10 Things You’re Not Doing (But Should) To Help The Ocean
Plastics are flooding into the oceans. But you can help.
This story is part of a series on ocean plastics.
Plastics are overwhelming our oceans and landfills. Every year, an estimated 19 billion pounds of plastic garbage end up in the sea. In the U.S. alone, approximately 56 billion pounds of plastic are dumped annually in landfills.
Worryingly, it remains unknown exactly how all these plastics ― which don’t biodegrade and could linger in the environment for centuries ― could impact human health and the world around us. But here’s a heartening truth: We can all do something to mitigate this growing plastics crisis. Yes, all. From entrepreneurs and corporations who need to rethink the way plastic products are designed and manufactured; to lawmakers who can push for the protection of fragile environments from plastic pollution; to individuals (that means you) whose seemingly small daily actions can add up to something huge, we all have a role to play.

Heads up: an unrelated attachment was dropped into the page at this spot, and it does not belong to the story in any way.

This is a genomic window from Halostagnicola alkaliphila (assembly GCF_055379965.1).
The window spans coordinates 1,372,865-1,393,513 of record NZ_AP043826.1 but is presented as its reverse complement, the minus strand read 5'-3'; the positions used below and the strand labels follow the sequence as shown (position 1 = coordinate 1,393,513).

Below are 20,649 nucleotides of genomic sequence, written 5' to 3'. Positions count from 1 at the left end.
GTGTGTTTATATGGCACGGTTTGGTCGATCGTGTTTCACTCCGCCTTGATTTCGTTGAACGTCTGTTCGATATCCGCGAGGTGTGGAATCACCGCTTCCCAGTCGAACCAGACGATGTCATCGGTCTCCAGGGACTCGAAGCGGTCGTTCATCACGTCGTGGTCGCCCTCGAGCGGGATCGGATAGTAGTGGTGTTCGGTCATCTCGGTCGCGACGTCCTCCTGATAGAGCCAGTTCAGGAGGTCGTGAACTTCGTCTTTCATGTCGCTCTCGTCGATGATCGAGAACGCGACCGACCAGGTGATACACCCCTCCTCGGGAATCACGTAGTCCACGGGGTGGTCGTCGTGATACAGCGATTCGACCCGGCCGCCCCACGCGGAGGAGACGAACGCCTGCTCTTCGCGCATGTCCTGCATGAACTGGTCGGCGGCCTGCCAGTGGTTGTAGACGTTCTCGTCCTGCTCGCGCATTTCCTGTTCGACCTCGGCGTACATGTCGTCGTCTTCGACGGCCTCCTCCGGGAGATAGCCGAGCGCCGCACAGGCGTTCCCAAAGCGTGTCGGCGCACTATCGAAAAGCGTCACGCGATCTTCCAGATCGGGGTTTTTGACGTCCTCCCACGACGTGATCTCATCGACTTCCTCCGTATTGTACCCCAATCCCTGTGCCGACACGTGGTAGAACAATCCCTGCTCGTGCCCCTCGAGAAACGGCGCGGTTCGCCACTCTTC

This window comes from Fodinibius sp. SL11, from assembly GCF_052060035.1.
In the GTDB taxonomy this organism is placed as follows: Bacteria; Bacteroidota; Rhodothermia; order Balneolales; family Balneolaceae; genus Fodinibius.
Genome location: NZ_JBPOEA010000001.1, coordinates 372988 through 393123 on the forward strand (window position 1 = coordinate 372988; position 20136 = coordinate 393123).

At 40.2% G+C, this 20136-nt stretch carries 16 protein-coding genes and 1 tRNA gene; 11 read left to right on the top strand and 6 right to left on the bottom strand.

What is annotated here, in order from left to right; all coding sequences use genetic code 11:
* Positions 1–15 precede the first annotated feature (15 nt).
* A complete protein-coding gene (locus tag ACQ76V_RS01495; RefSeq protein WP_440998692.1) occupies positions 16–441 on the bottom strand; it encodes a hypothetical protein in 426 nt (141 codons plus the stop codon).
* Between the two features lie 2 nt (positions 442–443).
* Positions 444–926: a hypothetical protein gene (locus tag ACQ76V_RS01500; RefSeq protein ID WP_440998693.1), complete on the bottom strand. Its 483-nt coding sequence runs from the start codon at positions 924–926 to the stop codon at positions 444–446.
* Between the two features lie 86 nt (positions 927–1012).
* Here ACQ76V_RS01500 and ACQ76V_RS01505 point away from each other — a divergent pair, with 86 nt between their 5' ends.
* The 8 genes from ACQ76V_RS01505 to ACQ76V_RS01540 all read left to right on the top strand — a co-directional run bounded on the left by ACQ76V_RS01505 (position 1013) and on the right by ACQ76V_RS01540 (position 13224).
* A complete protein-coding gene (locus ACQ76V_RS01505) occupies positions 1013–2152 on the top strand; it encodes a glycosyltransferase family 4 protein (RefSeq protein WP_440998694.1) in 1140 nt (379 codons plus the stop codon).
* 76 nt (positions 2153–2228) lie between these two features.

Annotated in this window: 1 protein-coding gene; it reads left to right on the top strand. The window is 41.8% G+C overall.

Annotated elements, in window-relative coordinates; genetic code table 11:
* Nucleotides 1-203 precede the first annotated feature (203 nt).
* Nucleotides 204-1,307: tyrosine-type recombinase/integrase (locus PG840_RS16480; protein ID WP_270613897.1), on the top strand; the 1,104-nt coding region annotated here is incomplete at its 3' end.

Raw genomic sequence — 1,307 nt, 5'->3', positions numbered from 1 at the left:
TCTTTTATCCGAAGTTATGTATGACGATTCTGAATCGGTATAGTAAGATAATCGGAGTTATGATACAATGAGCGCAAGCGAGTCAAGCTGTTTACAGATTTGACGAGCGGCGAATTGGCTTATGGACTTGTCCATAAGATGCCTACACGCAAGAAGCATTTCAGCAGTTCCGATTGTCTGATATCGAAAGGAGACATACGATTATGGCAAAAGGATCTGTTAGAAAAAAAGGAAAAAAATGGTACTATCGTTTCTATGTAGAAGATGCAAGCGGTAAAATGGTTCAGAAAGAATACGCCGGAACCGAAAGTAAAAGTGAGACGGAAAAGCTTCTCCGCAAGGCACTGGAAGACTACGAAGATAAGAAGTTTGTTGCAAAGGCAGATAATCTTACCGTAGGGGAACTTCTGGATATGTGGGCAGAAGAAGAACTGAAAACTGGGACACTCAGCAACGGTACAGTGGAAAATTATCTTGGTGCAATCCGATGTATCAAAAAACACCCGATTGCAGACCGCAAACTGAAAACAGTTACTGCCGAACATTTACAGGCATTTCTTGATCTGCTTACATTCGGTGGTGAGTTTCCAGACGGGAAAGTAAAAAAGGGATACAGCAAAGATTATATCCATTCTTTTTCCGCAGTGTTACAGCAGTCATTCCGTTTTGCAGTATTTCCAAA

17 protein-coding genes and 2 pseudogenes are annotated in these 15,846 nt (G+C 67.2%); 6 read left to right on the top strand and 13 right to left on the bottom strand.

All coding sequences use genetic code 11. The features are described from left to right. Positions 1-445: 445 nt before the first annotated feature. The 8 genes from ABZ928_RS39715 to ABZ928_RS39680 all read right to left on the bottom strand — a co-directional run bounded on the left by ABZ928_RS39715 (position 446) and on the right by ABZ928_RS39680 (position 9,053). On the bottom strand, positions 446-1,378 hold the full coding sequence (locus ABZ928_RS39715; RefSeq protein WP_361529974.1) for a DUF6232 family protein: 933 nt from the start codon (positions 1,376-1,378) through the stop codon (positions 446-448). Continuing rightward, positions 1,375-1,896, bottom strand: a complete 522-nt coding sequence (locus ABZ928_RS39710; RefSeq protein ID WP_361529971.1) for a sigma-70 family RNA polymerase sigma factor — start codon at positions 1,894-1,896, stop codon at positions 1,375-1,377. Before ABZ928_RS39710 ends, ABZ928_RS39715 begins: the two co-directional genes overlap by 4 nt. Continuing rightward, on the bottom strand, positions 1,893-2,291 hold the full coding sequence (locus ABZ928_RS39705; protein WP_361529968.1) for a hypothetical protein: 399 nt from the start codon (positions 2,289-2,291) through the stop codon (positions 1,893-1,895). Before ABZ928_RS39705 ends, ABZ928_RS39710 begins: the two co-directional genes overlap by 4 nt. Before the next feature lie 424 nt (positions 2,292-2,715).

“The one thing I’ve learned in doing my research is that population density is a huge driver of ocean pollution, so especially in places with high population densities, our individual choices really do matter,” said Jenna Jambeck, an environmental engineer and plastics expert. “Things that may seem mundane, like using a reusable bottle or a reusable bag — when taken collectively, these choices really do make a difference.”
Here’s what you can do right now to reduce your personal plastic footprint: